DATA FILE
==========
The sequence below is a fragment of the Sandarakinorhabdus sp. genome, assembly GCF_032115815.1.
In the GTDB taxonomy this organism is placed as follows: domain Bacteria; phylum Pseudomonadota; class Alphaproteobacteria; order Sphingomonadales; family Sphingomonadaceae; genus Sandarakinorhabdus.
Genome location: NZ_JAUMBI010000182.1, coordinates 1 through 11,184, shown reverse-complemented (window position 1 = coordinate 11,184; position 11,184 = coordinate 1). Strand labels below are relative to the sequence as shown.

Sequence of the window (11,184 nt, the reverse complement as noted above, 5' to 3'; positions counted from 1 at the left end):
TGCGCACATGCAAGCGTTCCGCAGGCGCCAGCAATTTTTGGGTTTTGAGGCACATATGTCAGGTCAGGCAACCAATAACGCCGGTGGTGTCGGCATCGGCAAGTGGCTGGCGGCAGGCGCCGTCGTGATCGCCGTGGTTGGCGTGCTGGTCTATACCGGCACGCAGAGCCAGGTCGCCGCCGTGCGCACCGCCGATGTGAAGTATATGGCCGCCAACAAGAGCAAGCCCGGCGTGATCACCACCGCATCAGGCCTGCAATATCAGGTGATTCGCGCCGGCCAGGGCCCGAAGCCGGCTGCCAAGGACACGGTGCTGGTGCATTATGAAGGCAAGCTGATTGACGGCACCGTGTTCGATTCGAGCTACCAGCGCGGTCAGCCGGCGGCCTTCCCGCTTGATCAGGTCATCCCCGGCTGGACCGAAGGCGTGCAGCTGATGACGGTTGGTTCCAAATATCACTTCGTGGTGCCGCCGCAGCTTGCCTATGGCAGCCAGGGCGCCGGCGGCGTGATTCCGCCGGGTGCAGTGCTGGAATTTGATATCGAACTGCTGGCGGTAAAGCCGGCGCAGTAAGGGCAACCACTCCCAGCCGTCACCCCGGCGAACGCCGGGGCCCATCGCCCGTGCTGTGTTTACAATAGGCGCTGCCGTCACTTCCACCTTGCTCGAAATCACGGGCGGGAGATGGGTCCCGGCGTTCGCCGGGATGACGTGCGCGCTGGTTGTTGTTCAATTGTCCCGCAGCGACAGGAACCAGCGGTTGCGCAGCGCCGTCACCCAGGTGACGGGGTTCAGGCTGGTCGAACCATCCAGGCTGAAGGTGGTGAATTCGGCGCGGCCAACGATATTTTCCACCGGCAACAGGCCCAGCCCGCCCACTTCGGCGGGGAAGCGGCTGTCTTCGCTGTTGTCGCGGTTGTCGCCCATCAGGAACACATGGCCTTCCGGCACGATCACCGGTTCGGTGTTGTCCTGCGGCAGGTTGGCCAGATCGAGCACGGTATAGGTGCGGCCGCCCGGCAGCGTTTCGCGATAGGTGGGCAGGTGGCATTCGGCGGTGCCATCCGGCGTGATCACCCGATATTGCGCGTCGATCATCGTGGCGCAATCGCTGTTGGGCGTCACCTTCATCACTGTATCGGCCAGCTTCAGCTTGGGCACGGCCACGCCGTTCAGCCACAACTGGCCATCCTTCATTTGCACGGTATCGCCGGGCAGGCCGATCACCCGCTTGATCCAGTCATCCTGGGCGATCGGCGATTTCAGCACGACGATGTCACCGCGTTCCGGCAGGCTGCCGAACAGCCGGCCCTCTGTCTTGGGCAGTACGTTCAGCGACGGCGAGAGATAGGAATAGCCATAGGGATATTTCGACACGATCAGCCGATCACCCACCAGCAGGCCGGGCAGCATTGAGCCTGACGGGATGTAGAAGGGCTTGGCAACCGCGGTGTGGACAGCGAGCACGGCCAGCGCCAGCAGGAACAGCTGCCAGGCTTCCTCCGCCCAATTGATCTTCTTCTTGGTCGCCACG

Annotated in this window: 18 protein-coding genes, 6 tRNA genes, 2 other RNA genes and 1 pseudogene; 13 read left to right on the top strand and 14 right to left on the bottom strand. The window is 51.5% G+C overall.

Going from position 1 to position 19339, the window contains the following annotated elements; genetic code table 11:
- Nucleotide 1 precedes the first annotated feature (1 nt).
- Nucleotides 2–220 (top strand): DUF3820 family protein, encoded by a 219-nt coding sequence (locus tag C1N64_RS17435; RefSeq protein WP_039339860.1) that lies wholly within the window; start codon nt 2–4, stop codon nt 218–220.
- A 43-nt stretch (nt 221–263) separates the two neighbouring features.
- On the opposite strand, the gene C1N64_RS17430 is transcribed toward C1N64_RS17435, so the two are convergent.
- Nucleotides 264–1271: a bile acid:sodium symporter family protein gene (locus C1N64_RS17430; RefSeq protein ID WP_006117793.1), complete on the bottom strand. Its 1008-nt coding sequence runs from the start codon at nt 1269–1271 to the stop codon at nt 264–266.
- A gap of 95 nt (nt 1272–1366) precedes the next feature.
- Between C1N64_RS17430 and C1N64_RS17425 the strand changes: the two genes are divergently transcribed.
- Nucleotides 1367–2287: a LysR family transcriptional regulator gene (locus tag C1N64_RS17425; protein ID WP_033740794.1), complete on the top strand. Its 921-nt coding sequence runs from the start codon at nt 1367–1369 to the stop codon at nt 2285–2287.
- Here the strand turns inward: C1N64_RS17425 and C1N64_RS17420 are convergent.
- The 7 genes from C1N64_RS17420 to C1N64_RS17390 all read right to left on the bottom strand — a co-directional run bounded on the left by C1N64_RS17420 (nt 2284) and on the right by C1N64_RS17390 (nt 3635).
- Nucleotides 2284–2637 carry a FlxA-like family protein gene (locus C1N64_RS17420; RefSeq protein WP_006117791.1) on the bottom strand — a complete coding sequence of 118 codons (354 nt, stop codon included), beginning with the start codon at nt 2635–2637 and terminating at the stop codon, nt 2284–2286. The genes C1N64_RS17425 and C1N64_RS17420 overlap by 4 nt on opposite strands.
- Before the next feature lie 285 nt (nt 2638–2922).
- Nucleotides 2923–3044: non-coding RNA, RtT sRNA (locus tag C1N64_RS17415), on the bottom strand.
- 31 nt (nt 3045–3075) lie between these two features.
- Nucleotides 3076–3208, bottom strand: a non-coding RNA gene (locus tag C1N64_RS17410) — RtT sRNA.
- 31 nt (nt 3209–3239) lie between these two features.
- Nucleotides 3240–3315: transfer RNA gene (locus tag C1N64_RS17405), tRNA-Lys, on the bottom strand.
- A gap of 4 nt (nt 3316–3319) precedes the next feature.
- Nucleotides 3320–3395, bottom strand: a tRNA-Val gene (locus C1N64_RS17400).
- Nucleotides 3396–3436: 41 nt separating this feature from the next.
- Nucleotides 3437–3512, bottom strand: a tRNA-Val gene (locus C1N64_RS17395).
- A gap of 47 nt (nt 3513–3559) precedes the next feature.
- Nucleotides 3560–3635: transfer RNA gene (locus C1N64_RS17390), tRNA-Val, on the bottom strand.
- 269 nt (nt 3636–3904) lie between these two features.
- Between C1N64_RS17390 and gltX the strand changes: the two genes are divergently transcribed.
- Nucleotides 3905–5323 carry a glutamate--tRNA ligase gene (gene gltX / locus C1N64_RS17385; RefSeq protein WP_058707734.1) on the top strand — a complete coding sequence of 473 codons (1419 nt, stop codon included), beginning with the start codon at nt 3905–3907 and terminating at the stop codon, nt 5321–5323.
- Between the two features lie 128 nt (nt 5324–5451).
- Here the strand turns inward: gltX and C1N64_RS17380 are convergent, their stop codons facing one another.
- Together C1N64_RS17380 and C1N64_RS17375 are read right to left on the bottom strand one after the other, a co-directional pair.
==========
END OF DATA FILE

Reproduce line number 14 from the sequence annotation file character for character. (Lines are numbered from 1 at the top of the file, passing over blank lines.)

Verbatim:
- Between C1N64_RS17430 and C1N64_RS17425 the strand changes: the two genes are divergently transcribed.